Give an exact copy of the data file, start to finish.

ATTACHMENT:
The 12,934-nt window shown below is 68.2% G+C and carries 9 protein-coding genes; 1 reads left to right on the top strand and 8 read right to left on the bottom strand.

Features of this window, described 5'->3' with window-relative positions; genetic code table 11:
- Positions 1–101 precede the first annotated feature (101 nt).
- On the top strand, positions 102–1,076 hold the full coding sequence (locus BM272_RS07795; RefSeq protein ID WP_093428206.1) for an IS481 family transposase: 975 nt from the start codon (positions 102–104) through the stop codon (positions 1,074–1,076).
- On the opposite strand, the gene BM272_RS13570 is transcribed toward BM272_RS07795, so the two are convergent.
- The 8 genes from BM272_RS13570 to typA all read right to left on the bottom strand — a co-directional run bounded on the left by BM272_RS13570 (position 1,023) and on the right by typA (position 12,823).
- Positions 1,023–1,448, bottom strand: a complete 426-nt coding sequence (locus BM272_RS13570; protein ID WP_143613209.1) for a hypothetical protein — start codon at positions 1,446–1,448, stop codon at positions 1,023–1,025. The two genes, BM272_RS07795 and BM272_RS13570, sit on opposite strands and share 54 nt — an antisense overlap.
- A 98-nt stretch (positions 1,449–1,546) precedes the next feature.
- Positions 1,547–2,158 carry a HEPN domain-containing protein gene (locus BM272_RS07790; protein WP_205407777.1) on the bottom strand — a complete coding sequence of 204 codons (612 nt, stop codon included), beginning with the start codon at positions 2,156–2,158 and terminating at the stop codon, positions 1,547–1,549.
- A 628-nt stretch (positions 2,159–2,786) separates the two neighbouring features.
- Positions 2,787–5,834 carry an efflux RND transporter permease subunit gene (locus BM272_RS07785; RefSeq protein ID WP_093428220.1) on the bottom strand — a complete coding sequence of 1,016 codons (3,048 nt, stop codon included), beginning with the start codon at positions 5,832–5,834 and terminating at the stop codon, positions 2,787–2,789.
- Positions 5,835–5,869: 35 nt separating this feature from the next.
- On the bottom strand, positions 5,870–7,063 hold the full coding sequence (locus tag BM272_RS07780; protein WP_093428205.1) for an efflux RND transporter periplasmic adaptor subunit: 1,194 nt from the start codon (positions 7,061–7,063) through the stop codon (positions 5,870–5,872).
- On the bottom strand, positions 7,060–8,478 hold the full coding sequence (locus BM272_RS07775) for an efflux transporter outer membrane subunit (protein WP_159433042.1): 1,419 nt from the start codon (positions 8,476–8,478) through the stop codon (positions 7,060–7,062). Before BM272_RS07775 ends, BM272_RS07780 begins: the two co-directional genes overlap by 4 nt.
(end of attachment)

The 12,934-nt window shown below is 68.2% G+C and carries 9 protein-coding genes; 1 reads left to right on the top strand and 8 read right to left on the bottom strand.

Features of this window, described 5'->3' with window-relative positions; genetic code table 11:
- Positions 1–101 precede the first annotated feature (101 nt).
- On the top strand, positions 102–1,076 hold the full coding sequence (locus BM272_RS07795; RefSeq protein ID WP_093428206.1) for an IS481 family transposase: 975 nt from the start codon (positions 102–104) through the stop codon (positions 1,074–1,076).
- On the opposite strand, the gene BM272_RS13570 is transcribed toward BM272_RS07795, so the two are convergent.
- The 8 genes from BM272_RS13570 to typA all read right to left on the bottom strand — a co-directional run bounded on the left by BM272_RS13570 (position 1,023) and on the right by typA (position 12,823).
- Positions 1,023–1,448, bottom strand: a complete 426-nt coding sequence (locus BM272_RS13570; protein ID WP_143613209.1) for a hypothetical protein — start codon at positions 1,446–1,448, stop codon at positions 1,023–1,025. The two genes, BM272_RS07795 and BM272_RS13570, sit on opposite strands and share 54 nt — an antisense overlap.
- A 98-nt stretch (positions 1,449–1,546) precedes the next feature.
- Positions 1,547–2,158 carry a HEPN domain-containing protein gene (locus BM272_RS07790; protein WP_205407777.1) on the bottom strand — a complete coding sequence of 204 codons (612 nt, stop codon included), beginning with the start codon at positions 2,156–2,158 and terminating at the stop codon, positions 1,547–1,549.
- A 628-nt stretch (positions 2,159–2,786) separates the two neighbouring features.
- Positions 2,787–5,834 carry an efflux RND transporter permease subunit gene (locus BM272_RS07785; RefSeq protein ID WP_093428220.1) on the bottom strand — a complete coding sequence of 1,016 codons (3,048 nt, stop codon included), beginning with the start codon at positions 5,832–5,834 and terminating at the stop codon, positions 2,787–2,789.
- Positions 5,835–5,869: 35 nt separating this feature from the next.
- On the bottom strand, positions 5,870–7,063 hold the full coding sequence (locus tag BM272_RS07780; protein WP_093428205.1) for an efflux RND transporter periplasmic adaptor subunit: 1,194 nt from the start codon (positions 7,061–7,063) through the stop codon (positions 5,870–5,872).
- On the bottom strand, positions 7,060–8,478 hold the full coding sequence (locus BM272_RS07775) for an efflux transporter outer membrane subunit (protein WP_159433042.1): 1,419 nt from the start codon (positions 8,476–8,478) through the stop codon (positions 7,060–7,062). Before BM272_RS07775 ends, BM272_RS07780 begins: the two co-directional genes overlap by 4 nt.